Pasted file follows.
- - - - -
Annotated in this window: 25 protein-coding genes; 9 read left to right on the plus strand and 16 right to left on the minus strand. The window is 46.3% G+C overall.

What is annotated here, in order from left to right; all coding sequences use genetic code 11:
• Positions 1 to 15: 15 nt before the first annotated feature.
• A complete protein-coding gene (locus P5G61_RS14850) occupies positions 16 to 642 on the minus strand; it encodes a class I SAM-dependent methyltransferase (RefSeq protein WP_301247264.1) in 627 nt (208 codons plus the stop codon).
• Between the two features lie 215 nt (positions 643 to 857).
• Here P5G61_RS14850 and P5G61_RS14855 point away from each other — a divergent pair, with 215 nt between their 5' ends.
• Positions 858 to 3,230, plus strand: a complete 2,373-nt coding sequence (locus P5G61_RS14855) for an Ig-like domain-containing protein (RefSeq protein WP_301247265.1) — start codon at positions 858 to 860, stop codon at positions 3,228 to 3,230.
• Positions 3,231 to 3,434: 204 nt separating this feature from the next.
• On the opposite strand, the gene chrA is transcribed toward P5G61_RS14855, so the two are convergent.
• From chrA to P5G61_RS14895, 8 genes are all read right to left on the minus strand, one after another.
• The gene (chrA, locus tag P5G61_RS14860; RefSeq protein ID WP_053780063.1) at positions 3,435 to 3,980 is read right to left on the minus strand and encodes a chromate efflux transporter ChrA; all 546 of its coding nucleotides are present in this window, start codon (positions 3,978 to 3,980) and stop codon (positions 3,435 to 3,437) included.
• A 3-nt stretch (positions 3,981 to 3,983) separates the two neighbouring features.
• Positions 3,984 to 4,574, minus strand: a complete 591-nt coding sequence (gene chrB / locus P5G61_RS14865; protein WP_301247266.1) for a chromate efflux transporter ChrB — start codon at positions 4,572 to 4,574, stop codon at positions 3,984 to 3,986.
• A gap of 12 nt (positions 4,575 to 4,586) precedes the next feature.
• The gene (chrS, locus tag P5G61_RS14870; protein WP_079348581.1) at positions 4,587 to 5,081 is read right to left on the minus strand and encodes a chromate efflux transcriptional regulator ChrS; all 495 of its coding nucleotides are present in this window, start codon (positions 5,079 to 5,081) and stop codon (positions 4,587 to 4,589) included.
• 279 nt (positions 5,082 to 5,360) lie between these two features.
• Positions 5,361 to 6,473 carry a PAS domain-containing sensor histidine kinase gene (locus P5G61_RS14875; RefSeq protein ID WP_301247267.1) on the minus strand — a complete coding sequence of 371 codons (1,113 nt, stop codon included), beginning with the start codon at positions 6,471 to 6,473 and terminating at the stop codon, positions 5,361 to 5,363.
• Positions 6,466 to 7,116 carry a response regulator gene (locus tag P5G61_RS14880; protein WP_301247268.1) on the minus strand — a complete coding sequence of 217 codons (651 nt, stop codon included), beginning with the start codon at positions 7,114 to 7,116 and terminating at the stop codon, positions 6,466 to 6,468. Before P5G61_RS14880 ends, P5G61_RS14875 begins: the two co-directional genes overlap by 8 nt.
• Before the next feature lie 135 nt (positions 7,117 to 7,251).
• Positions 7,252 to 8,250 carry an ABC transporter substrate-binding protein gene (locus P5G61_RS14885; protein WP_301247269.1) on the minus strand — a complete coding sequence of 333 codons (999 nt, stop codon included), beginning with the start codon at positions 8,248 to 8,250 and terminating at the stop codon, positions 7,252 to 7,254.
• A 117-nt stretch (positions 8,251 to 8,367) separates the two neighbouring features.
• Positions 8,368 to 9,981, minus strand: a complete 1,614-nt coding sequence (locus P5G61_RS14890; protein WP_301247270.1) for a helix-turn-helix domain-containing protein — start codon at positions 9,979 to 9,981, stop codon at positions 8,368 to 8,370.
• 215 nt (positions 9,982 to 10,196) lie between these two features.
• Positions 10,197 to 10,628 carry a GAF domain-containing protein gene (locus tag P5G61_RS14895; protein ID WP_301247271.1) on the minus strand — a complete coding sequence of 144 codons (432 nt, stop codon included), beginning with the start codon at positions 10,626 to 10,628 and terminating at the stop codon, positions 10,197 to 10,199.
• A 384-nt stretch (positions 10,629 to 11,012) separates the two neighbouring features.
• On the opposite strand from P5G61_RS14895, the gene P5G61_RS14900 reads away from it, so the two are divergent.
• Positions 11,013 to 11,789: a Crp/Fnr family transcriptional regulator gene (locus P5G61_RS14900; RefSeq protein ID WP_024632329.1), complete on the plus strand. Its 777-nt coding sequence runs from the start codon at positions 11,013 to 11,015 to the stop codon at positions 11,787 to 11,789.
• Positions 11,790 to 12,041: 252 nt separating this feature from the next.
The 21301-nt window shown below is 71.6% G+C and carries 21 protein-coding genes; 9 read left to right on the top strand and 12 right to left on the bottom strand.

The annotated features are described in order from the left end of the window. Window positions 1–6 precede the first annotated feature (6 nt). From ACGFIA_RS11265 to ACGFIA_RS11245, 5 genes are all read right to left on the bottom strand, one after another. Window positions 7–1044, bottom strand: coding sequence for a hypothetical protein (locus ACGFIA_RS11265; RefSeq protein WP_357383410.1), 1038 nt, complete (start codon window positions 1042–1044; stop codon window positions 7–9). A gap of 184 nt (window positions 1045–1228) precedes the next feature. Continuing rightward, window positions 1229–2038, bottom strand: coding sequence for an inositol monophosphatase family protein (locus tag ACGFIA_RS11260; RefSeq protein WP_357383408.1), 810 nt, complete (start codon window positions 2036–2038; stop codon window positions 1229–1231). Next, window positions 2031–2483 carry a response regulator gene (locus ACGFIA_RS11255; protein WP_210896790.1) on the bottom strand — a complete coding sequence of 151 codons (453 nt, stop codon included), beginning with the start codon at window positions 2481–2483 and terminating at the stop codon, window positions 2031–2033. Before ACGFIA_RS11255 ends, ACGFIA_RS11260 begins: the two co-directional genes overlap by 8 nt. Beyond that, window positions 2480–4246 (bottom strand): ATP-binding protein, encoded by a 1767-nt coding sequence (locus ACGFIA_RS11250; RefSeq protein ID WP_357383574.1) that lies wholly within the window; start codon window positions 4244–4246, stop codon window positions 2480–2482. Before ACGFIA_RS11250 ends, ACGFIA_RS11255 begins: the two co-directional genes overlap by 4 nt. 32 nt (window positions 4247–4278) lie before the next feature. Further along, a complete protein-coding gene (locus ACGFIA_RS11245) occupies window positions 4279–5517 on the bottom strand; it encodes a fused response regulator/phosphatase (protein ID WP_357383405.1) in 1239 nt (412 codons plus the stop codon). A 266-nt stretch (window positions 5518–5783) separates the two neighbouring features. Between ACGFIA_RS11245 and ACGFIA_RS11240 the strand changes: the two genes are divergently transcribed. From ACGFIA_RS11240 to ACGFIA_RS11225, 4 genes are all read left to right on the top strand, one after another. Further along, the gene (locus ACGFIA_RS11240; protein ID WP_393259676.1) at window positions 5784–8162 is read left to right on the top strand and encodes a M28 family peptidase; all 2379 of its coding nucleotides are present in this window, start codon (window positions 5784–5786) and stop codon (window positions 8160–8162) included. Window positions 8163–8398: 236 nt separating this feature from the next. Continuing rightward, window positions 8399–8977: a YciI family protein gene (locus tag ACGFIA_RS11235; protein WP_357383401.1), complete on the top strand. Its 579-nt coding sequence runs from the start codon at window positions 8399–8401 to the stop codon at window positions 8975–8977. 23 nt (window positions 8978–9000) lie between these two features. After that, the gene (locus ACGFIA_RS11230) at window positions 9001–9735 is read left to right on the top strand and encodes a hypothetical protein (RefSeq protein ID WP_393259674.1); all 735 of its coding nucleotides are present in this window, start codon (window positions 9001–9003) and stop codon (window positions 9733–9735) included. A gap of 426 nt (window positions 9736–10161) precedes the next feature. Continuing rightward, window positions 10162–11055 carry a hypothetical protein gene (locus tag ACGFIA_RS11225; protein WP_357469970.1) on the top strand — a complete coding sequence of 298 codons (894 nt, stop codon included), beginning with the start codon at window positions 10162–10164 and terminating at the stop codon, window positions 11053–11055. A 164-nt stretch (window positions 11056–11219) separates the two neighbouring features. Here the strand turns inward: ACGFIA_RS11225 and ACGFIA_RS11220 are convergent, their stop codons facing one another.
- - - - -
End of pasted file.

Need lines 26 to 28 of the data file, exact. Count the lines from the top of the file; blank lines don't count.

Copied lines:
• On the opposite strand from P5G61_RS14895, the gene P5G61_RS14900 reads away from it, so the two are divergent.
• Positions 11,013 to 11,789: a Crp/Fnr family transcriptional regulator gene (locus P5G61_RS14900; RefSeq protein ID WP_024632329.1), complete on the plus strand. Its 777-nt coding sequence runs from the start codon at positions 11,013 to 11,015 to the stop codon at positions 11,787 to 11,789.
• Positions 11,790 to 12,041: 252 nt separating this feature from the next.